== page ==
the world relied on the democratic workers movement, on
Communist parties and on those involved in liberation
movements in colonial countries.


The Division of Germany

During 1945, the Allies began organizing their respective
occupation zones in Germany.
The Americans occupied the South, the British the West and
North, France the South-West, and the Soviets Central Germany.
The Eastern part was administered by Poland, except the town of
Knigsberg (renamed Kaliningrad) and its surrounding area,
which were annexed by the USSR.
Berlin was divided into four sectors and placed under the
administrative control of the Allied Kommandatura.
In 1946, the main war criminals were tried in Nuremberg by
Allied judges.
In the same year, the fate of the German satellite states and of
Italy, Bulgaria, Romania, Hungary and Finland was determined in
Paris by separate peace treaties.

The Berlin Crisis: June 1948-May 1949

1948: three western controlled zones of Germany united; grew
in prosperity due to the Marshall Plan
West wanted East to rejoin; Stalin feared it would hurt Soviet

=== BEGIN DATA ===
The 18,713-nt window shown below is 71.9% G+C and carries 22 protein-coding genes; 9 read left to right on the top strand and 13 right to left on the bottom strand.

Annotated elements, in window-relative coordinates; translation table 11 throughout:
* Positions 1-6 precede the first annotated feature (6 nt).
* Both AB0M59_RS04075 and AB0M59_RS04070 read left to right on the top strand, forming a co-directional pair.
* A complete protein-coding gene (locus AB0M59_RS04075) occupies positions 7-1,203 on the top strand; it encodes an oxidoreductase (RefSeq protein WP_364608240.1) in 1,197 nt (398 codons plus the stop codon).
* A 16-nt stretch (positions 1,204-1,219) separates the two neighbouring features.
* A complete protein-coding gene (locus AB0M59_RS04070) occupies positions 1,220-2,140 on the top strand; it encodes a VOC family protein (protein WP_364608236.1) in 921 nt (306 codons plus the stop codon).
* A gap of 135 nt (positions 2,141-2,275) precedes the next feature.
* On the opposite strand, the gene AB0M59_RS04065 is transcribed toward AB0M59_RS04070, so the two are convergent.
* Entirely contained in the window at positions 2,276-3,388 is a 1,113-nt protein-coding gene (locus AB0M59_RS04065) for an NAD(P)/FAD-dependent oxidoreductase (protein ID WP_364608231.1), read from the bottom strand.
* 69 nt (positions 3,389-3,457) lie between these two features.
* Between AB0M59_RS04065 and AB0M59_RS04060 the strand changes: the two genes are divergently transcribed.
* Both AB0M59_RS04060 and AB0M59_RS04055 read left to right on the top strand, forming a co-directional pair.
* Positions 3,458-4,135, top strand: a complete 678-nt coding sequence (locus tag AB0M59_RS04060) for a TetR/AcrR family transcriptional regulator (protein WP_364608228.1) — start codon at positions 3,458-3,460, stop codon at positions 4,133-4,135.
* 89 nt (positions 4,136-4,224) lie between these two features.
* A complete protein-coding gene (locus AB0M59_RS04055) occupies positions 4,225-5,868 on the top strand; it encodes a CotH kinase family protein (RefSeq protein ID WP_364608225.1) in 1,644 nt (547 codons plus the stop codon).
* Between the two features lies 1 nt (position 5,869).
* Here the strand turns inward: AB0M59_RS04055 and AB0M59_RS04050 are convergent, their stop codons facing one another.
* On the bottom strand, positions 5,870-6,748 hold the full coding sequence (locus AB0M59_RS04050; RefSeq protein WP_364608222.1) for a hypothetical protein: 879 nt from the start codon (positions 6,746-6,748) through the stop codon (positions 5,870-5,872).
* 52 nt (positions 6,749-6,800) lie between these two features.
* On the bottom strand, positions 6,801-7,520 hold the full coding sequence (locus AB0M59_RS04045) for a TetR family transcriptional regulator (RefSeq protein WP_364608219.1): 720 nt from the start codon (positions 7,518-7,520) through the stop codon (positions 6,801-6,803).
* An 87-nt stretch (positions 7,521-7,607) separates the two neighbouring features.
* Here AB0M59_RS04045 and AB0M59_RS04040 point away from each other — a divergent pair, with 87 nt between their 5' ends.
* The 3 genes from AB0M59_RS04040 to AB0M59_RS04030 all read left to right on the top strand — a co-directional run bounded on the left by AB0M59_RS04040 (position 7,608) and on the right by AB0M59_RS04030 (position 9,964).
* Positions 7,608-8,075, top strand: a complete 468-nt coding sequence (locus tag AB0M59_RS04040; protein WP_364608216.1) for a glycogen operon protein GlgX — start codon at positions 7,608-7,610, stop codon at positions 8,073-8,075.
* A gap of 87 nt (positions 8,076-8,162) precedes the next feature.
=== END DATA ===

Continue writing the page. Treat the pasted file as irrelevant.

June 1948: Stalin decided to gain control of West Berlin, which
was deep inside the Eastern Sector
Cuts road, rail and canal links with West Berlin, hoping to
starve it into submission
West responded by airlifting supplies to allow West Berlin to
May 1949: USSR admitted defeat, lifted blockade


The Berlin Blockade

After having politically reorganized their occupation zones
in defeated Germany, the British and Americans wanted to
revive the German economy, which implied a radical
monetary reform.
On 20 June 1948, the Western Allies introduced in all the
Western zones a new unit of account, the German mark, the
Deutsche Mark that replaced the Reichsmark, which had
lost all its value.


The Foundation of the Federal Republic of

From 20 April to 2 June 1948, the British, the Americans
and the French met in London to discuss the future of the
country and decided to call a constituent assembly, the
German Parliamentary Council.
Its members were appointed by the parliaments of the